Everybody is Fucking Crazy

Why it is as if some disaster was looming….or here….and we all felt powerless to DO anything about it as it crashes down upon us.

Even those who don’t feel that feeling explicitly seem to be feeling…something. Everyone is on edge, every one has a hair trigger, everyone is lashing out and somewhat screaming in frustration at all of the many and myriad completely fucked up shit that is going on.

And no one can agree…or even cogently discuss…what it is we are feeling.

Are we teetering on the edge of a new world? Will we fall back into the old one? Is there time? Are there solutions? Or are we powerless in the face of what is unquestionably….history in the making?

And….why the hell isn’t somebody else doing something about it?

“Americans can always be counted on to do the right thing…after they have exhausted all other possibilities.” –

 —  Winston Churchill

Well. After a year of No Drama in what can only be expressed as an objectively dramatic time…..we have one possibility that we haven’t yet tried….

All joining together in taking personal responsibility for taking back and transforming the one tool that has at least a chance of making a difference…the United States Government.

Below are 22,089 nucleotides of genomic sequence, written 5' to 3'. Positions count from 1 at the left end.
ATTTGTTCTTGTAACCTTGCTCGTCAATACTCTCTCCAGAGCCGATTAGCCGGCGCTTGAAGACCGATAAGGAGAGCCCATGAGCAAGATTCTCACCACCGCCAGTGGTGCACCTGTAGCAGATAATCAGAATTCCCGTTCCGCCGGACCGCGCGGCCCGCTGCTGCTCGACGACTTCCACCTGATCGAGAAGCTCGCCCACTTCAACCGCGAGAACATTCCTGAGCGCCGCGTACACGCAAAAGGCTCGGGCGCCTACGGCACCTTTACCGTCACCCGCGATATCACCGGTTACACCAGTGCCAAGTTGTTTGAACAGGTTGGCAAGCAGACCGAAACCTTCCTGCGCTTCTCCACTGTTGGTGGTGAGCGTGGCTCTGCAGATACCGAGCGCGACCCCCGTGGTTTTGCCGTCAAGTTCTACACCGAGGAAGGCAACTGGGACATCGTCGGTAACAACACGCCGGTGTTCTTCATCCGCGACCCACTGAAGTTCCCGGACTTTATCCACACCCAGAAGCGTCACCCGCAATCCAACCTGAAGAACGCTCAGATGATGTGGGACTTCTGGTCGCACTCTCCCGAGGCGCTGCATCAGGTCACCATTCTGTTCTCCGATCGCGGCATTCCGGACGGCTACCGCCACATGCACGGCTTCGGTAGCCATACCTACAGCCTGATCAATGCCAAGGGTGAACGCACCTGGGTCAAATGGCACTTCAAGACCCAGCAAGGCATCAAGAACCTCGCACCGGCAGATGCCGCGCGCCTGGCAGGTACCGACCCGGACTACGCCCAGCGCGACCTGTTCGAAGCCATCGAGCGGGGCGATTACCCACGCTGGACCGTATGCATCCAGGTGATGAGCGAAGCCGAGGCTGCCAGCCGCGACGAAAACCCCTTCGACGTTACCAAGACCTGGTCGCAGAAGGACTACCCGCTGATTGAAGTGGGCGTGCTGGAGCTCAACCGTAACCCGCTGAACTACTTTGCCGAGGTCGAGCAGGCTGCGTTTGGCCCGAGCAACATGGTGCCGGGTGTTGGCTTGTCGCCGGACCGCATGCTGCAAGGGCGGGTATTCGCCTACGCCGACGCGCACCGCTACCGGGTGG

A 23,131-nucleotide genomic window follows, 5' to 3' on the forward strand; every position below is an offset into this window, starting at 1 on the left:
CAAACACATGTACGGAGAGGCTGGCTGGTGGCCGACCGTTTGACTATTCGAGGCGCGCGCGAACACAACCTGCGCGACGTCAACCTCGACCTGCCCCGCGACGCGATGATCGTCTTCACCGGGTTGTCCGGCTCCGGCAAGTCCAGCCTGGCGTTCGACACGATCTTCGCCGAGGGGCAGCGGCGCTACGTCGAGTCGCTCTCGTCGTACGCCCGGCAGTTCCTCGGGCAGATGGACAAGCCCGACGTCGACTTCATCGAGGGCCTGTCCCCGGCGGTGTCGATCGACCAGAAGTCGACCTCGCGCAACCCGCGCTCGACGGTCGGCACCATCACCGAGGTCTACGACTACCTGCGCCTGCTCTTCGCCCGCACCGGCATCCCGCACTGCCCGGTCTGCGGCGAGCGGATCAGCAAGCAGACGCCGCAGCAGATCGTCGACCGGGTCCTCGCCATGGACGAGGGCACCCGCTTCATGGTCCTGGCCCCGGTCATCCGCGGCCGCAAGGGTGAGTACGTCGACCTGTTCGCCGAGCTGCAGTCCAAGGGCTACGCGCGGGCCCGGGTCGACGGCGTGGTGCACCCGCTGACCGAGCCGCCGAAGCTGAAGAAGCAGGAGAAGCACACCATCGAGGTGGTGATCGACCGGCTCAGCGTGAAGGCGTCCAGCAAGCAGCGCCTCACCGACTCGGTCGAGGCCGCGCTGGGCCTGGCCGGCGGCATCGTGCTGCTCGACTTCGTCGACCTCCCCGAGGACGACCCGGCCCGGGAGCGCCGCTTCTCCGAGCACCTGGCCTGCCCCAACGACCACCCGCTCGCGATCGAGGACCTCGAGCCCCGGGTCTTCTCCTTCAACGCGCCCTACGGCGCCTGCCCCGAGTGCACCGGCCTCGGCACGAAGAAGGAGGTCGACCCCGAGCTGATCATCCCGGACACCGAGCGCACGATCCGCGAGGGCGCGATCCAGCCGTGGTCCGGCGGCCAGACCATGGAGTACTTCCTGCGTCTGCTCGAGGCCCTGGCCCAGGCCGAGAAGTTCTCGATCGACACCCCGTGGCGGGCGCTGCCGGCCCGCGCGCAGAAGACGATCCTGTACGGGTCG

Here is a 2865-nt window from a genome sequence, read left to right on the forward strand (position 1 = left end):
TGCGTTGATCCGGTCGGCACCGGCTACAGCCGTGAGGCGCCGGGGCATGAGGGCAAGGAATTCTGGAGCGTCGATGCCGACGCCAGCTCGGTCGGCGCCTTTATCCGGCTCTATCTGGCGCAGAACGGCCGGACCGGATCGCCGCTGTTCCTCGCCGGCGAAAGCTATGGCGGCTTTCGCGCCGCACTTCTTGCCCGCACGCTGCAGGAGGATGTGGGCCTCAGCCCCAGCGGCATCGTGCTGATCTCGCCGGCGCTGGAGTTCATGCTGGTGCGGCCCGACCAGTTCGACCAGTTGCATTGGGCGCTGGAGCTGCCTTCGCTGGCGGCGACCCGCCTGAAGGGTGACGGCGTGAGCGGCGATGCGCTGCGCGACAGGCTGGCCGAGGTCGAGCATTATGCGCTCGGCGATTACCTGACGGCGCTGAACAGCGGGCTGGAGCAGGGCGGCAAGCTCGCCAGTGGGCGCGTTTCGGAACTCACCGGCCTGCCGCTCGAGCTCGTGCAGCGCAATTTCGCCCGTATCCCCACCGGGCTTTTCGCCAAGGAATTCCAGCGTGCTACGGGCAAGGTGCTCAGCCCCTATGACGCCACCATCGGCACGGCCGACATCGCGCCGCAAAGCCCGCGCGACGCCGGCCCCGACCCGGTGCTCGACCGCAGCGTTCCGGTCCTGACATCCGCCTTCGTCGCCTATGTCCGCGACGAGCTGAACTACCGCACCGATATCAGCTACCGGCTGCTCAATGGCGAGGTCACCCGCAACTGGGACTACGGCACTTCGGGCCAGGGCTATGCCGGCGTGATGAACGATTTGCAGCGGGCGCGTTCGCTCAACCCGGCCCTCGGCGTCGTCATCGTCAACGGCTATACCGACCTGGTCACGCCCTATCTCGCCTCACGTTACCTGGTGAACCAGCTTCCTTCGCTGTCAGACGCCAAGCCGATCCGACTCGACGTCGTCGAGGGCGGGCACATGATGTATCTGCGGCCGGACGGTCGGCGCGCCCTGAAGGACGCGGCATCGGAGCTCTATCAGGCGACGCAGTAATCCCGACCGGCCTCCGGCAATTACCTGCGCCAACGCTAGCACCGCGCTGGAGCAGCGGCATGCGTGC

Some of us are ready. Others, apparently, are waiting for things to get REALLY bad before figuring it out. While clinging to the last vestiges of HOPE that someone else will do it for them. After being incredibly aggressively sold that hope, only to have it vanish like every other hope…..that counts on someone else to do what WE need to do ourselves. That ONLY we can do. Yet no one, including me, has any idea how to actually do it.

Yet.

No wonder everyone is fucking crazy.

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  1. Photobucket

    • Edger on January 15, 2010 at 8:25 pm

    Conciousness Drives the Universe

  2. about the death of hope being a good thing because it forces people to take their own fate in their own hands.

    I don’t know about the others, but any hope that was successfully sold to me had a half life that was mercifully short — I never expected the new administration and the new Congress to be all that different and so I wasn’t terribly disappointed as much as furious as a gay man at being lied to with such wild abandon.  Furious, yes — but not with the expectation of anything different since it has never been different with respect to us.

    I think it is hard for people to process as it is hard for me to process why the rich are seemingly intent on killing the middle class that is their bread and butter in many cases.

    So they don’t credit it and don’t believe it.  Me — I think the system the way it’s been rigged is like a drug and they can’t stop themselves even if they wanted to.  The looting and draining is something that will keep going even if it’s not in the looters’ and drainers’ long term best interest.

    • Edger on January 15, 2010 at 8:55 pm

    A Fable for Our Time